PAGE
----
Nothing welcomes the reawakening of spring and generates a more convivial preamble to the upcoming hunting season better than the thundering rumble of a spring gobbler sounding off through the newly budding trees. It’s a time of year hunters wait for with almost drooling anticipation. The first chance to get into the woods. The first chance to shake off the doldrums of winter and start doing some serious hunting again. As the snow continues to melt, so many hunters’ eyes begin to turn to the hardwood ridges and open fields with hopes and dreams of bagging a bird. Yet, for many, that is all successful turkey hunting is—a fantasy. The idea of being successful in the turkey woods may seem altogether unachievable. Many only understand the general idea of turkey hunting: simply sitting in a field, calling in earnest, and hoping to get lucky. But it doesn’t have to be that way. With the right plan in place, turkey hunters can and should be successful every year. Just like any other big-game hunt, that success begins with scouting.
Turkeys should be scouted for in order for a hunter to increase their odds of success. Though turkeys’ behavior does vary throughout the year—depending on food sources and weather conditions—their general locations and habits remain the same, which allows hunters to pattern them to a certain degree. Early season gobblers do behave incredibly differently during the breeding season, but you can still count on them to shadow hens as they begin moving from their roosting trees to the areas where they feed. This movement is a consistent and predictable part of their daily life. No matter what time of year or day it is, turkeys are only doing one of two things: roosting and feeding. This predictability gives turkey hunters a place to start when they begin scouting.
What to look for
The first and most efficient way to locate birds is to head into an area you plan to hunt and begin looking for them. Start by walking slowly into hunting areas and scan for turkey sign. The easiest to find are large areas of torn-up ground where the birds move around to feed. They’ll scrape and scratch up the earth, turning over fallen leaves and tree branches in their search for grubs, worms, and acorns. The edges of corn fields and other agricultural fields are also good places to look for sign such as tracks and feathers. Try to find any sign of where they have been feeding; these make excellent places to start your hunt when the season begins.
Roosting trees are also vital for a hunter to find preseason. These are the trees the birds will return to almost every evening, flying up and into them to spend the night. Finding these trees can be challenging and often requires a hunter to put in a lot of time walking their chosen hunting area. Usually roosting trees will be located at the highest elevation or among the tallest, most branch-heavy trees within a mile or two of a turkey’s feeding area. These trees can be found in a couple ways. One is to hang back at a distance and start glassing potential roosts with binoculars, hoping to spot the birds as they return to the area in the evening. The second method is to simply hunt them down. Roosting trees will be surrounded by heavy scratches and scrapings made by the birds when they first land in the morning. They will also be surrounded by turkey feathers that have fallen off the birds during their brief flights and while resting in the tree’s branches.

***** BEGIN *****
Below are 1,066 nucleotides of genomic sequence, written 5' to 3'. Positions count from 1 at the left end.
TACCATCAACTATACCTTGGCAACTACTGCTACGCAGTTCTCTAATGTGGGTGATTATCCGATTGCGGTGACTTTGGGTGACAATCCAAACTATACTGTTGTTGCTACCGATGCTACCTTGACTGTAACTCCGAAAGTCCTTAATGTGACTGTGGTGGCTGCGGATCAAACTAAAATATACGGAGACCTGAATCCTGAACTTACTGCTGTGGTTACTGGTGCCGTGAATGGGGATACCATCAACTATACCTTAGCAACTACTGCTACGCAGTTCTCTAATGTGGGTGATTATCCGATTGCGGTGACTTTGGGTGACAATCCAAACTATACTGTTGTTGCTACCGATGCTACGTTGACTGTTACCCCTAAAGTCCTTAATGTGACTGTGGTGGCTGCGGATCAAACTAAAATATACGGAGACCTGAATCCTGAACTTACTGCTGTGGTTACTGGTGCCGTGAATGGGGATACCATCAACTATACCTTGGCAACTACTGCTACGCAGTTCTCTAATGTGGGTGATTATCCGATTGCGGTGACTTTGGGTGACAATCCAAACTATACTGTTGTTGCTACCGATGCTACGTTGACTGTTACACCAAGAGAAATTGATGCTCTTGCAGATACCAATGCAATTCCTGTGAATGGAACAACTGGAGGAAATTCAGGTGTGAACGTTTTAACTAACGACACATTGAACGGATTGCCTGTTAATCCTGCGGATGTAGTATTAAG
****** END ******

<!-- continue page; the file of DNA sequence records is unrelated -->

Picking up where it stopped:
Patterning your bird
Once you have found the areas in which the turkeys are feeding and roosting, the next step to planning your hunt is patterning your gobbler. Having located the two spots where the birds are spending most of their time, start working out how the birds got there. Find their travel routes, how and where they move up and down from their feeding and roosting areas. Admittedly, this can be a rather tedious task, as it involves getting into the woods at daylight and watching flocks/rafters of turkeys through binoculars all day without being able to shoot them. Yet, by doing it, a turkey hunter is upping their chance of success exponentially. By watching the birds throughout the day, a hunter can learn where a rafter enters and exits fields and other feeding areas, and at what times they move. These long days of sitting give the hunter the opportunity to plan the perfect setup for bagging a gobbler come opening day.